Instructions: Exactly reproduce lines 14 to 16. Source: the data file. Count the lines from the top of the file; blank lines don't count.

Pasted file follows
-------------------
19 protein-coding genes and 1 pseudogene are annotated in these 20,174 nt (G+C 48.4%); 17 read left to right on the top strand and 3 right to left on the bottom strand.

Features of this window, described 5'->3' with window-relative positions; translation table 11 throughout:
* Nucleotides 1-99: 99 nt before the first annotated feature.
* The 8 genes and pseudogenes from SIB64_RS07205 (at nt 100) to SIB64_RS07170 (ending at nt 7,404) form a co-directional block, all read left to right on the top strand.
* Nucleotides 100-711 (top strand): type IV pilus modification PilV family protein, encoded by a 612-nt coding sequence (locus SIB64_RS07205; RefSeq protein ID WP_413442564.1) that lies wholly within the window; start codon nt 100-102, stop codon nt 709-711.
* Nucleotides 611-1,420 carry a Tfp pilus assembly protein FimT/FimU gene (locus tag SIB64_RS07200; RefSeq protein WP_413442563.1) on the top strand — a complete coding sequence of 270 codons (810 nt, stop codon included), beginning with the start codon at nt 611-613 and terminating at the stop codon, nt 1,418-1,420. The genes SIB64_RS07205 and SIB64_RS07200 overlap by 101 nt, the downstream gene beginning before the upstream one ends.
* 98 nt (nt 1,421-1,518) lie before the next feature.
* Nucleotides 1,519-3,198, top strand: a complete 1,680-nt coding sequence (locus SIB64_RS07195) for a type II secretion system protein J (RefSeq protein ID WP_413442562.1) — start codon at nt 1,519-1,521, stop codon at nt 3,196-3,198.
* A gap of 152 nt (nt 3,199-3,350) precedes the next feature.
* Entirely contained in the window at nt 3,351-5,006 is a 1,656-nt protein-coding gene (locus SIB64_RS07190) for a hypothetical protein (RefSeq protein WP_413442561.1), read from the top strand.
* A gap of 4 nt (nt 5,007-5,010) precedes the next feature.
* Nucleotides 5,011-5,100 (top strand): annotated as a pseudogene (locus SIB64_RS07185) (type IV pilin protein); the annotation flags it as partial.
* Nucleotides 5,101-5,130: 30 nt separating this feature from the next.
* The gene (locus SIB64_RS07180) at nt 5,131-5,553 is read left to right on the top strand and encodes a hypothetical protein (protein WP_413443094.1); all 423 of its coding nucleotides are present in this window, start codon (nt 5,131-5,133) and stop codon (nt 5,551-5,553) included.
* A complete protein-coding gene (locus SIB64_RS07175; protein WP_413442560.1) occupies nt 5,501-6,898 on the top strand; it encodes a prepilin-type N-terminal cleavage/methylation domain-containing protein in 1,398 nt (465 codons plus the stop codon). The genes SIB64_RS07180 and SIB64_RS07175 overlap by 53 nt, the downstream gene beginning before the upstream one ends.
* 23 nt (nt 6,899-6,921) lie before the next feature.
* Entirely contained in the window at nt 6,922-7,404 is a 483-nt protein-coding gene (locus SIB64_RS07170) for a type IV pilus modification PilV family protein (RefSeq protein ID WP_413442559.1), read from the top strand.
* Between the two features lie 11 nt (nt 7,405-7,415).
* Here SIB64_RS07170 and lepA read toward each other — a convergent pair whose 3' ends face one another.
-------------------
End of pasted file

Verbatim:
* The gene (locus SIB64_RS07180) at nt 5,131-5,553 is read left to right on the top strand and encodes a hypothetical protein (protein WP_413443094.1); all 423 of its coding nucleotides are present in this window, start codon (nt 5,131-5,133) and stop codon (nt 5,551-5,553) included.
* A complete protein-coding gene (locus SIB64_RS07175; protein WP_413442560.1) occupies nt 5,501-6,898 on the top strand; it encodes a prepilin-type N-terminal cleavage/methylation domain-containing protein in 1,398 nt (465 codons plus the stop codon). The genes SIB64_RS07180 and SIB64_RS07175 overlap by 53 nt, the downstream gene beginning before the upstream one ends.
* 23 nt (nt 6,899-6,921) lie before the next feature.